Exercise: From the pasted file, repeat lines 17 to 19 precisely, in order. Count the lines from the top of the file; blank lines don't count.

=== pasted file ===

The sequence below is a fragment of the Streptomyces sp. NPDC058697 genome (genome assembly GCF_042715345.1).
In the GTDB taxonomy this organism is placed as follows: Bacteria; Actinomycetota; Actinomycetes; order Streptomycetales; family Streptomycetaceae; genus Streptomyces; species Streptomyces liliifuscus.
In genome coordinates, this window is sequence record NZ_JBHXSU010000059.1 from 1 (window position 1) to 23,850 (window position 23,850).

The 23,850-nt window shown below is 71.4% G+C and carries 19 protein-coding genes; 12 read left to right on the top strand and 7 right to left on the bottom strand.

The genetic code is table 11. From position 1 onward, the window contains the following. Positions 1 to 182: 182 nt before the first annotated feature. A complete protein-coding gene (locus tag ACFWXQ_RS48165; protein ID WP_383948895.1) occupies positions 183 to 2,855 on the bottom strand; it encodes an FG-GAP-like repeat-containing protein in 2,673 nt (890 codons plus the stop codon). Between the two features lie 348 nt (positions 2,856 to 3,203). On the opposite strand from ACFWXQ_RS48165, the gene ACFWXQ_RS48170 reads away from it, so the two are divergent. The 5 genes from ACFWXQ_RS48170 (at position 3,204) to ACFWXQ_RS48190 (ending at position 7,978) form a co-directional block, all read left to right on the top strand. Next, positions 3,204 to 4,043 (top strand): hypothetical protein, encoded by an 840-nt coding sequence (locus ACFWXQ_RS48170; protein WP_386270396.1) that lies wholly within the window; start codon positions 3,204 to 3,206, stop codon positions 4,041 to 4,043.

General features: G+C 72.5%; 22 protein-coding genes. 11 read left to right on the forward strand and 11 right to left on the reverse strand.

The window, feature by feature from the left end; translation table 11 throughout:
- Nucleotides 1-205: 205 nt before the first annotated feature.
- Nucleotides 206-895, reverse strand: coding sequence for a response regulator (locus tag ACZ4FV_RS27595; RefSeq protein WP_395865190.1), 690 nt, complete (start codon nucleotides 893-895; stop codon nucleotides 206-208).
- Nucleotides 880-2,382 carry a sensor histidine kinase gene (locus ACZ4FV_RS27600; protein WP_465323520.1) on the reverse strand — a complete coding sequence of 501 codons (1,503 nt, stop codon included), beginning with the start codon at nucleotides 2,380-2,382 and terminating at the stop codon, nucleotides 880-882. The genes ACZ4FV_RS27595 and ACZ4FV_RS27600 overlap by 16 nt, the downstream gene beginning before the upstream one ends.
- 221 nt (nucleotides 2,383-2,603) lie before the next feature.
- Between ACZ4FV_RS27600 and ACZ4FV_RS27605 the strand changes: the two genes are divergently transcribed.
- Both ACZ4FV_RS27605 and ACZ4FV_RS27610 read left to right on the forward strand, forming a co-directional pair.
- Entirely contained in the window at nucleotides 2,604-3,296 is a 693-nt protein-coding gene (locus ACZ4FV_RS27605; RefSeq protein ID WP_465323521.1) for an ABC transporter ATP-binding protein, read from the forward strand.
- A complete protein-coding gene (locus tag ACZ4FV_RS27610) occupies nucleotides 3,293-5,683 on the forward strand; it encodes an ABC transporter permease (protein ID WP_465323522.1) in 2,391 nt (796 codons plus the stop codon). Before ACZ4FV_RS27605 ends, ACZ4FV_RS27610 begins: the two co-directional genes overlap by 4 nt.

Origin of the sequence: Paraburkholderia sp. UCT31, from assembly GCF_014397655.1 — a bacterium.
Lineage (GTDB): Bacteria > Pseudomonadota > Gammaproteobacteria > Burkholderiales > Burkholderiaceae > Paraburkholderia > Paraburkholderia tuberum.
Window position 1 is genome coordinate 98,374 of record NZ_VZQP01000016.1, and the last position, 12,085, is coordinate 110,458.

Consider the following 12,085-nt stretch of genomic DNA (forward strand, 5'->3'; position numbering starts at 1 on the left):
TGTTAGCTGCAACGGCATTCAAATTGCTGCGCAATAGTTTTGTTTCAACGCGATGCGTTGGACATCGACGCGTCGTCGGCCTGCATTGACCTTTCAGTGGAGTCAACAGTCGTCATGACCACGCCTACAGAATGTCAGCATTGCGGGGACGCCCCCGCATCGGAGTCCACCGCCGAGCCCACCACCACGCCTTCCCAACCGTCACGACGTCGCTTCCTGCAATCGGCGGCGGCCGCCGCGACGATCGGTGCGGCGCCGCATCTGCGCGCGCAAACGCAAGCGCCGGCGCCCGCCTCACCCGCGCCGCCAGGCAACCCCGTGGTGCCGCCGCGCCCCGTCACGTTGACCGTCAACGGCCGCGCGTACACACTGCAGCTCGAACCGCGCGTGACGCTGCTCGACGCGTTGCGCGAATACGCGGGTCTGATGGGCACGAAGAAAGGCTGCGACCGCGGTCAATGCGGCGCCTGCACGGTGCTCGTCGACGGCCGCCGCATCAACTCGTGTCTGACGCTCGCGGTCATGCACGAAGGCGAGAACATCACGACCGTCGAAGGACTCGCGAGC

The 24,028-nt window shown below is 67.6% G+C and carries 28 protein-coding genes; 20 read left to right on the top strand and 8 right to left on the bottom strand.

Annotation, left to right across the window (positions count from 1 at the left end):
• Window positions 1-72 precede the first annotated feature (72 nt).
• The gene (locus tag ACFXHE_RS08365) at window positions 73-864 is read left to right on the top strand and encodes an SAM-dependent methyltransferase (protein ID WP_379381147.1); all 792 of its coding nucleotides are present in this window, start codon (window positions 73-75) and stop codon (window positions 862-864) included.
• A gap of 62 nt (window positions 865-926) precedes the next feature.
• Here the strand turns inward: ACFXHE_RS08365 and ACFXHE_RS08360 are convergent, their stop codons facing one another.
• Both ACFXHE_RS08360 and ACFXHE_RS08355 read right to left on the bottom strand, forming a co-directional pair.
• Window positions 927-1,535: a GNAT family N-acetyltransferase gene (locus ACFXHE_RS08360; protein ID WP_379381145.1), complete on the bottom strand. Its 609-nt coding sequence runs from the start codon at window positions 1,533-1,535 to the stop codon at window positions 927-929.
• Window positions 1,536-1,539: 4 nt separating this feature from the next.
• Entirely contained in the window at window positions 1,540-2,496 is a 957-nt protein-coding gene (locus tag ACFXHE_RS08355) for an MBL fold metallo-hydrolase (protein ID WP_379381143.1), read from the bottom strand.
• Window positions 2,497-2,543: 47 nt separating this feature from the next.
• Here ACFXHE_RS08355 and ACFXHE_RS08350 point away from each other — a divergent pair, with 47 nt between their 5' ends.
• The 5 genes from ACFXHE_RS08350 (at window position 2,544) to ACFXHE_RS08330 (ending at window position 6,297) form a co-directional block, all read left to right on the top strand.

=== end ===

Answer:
Lineage (GTDB): Bacteria > Pseudomonadota > Gammaproteobacteria > Burkholderiales > Burkholderiaceae > Paraburkholderia > Paraburkholderia tuberum.
Window position 1 is genome coordinate 98,374 of record NZ_VZQP01000016.1, and the last position, 12,085, is coordinate 110,458.

Consider the following 12,085-nt stretch of genomic DNA (forward strand, 5'->3'; position numbering starts at 1 on the left):